Bike registration is a volunteer program with the Ingleside Police Station to make it quicker and easier to identify and return recovered bicycles to the rightful owner. If you decide to participate in this program, you will receive a sticker to place on an inconspicuous part of your bike so if your bike happens to be stolen and then recovered, the police will know who to return it to. Majority of bicycles are stolen while stored in homes/garages so make sure your bicycle is locked up at all times to increase the chances to prevention of theft.
To report any thefts or incidents, please call the police at (415) 553-0123 for non- emergencies or 911 for emergencies. To find the bike registration form, click here.
Next year, SFMTA will be improving the Persia Triangle (intersection of Mission, Ocean, and Persia) to make the area safer for pedestrians, quicker for transit, and more useful for Excelsior community members. This project may include the installation of a limited number of pedestrian-level lighting fixtures. Over the past two weeks, the Excelsior Action Group collected feedback from community members about which lighting fixture should be installed. 548 community members responded via an online survey, a voting station at the Clean Wash Center, and street intercept surveys conducted by EAG staff and volunteers. The results have been tallied and the winner is Option B with 45% of the votes! The Excelsior Action Group will share its findings with the SF Public Utilities Commission, which will develop lighting calculations and a cost estimate for the SFMTA's project. Although EAG cannot confirm that this fixture will be installed, we are grateful for your feedback and will advocate for the community's preferred lighting fixture to be installed at the Persia Triangle!
Below are the seven Excelsior Action Grants that will be funded this year by the Excelsior Collaborative. Many thanks to all applicants for demonstrating their commitment to improving the Excelsior and showing so many creative ways to bring the community together. Also thanks to Karen Nemsick for tallying the votes and Eliza Gibson for facilitating the voting process. Congratulations to this year's grantees!
Cleveland Peace Gardens: Spaces for learning and growing a healthy community at Cleveland Elementary School.
Excelsior Community Market: Monthly event in a parking lot at Persia Triangle that contributes to the community and economic development of the Excelsior through the support of local commerce, community cohesions, and public space improvement.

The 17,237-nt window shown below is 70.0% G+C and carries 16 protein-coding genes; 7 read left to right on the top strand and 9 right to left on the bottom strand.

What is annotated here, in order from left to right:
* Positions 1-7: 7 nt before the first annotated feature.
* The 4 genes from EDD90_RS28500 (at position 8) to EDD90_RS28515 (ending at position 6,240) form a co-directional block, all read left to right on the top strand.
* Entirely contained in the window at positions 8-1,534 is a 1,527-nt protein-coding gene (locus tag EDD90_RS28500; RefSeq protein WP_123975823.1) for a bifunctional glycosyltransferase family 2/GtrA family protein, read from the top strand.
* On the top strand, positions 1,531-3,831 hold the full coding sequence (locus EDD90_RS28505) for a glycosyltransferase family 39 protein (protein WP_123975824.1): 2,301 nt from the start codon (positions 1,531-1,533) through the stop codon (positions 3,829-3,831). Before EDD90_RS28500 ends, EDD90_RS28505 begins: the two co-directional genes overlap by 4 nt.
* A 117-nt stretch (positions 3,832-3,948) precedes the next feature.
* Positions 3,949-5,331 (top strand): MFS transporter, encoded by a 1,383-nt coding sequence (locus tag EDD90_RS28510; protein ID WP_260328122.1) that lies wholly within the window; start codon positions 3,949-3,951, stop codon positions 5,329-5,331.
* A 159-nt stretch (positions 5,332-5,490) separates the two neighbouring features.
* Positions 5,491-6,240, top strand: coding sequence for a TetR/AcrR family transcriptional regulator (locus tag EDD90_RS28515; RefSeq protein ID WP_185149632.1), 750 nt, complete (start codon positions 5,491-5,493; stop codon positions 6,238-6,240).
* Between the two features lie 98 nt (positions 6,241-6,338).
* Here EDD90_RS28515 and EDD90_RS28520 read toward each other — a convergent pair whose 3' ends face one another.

Excelsior Healthy Connections: Healthy Connections Excelsior is designed to take a holistic, preventive, and participant-centered approach to health. Through fun hands-on activities, families gain tools and strategies to facilitate holistic, sustainable changes for good nutrition, adequate physical activity, effective disease prevention, and sound mental health that they can incorporate into their daily lives.
Excelsior Storefront Galleries: Community Profiles: An exhibit of posters reflecting the stories of Excelsior community members to be displayed in storefront windows along the Mission Street Commercial corridor.
Excelsior Stories: Pop Up recording booth and community space for 3-4 weeks on Mission street to record family and community stories, conversations about contemporary issues, and to document the lives of residents in the Excelsior.
Exhilarating the Excelsior: To paint a mural that is for the Excelsior community, by the Excelsior Community.
Geneva Avenue 311 Promotion and Education: Promotion of a 311 Call Center and Phone Application to help beautify and clean up Geneva Avenue and its surrounding area.
My name is Tianyu Guan. I am not a Bay Area native. I am not even from this country. I grew up in Beijing for 18 years and came to this continent for college on my own--I am the only one from my family who is in the US. As a result, from the very beginning I found it hard to identify with the local culture or community. Fortunately after almost 4 years of college life, I begin to see Berkeley as a meaningful place to me. But around the Bay Area, there is another neighborhood with which I identify--the Excelsior District.
Most of the time, when I tell my friends that there is a hidden gem in SF with a beautiful name called the Excelsior, they look confused and lost--just like when I first heard about the neighborhood. Probably it is not where most tourists would visit when they land at SFO, but I have found myself adoring and identifying with this community more and more over the past 2 years.
I will never forget the day when Nicole first showed me along Mission Street. At the corner store on Persia Avenue, we ran into a man who has been living in the Excelsior for his entire life. He kept talking about how prosperous the neighborhood once was and how much he cared about it. He then went on talking about what kinds of changes he was willing to see. Although I could not understand every single detail he mentioned, I was deeply moved. I was moved by the idea that the local community cares--it is devoted to improving its public spaces and is willing to try new ideas. Moreover, it has a respect for design and public community processes.
From that moment on, I began to see design projects--even the tiniest one--from a refreshed perspective. Previously as a new design student, I tended to approach a project from an "artistic" way without realizing how arbitrary it might be. I saw design solely as a self-expression rather than a respond to certain needs of a client. My experience with EAG gradually turned me into an attentive listener who is willing to understand the clients and the communities.
I also began to turn into a patient do-er who values the idea of making changes little by little. For example, I benefitted a lot from my first EAG project--the Pavian Fashion facade renovation work in 2011. I was grateful to receive trust from both the EAG and the owners of Pavian Fashion--Mr. And Mrs. Shen. Not only because it is my first design that got built out but also because it got me exposed to different design phases in reality. I learned how to work back and forth with clients and contractors. I learned about building materials and constructions details. This project taught me that all the seemingly trivial details can be pivotal in the real world.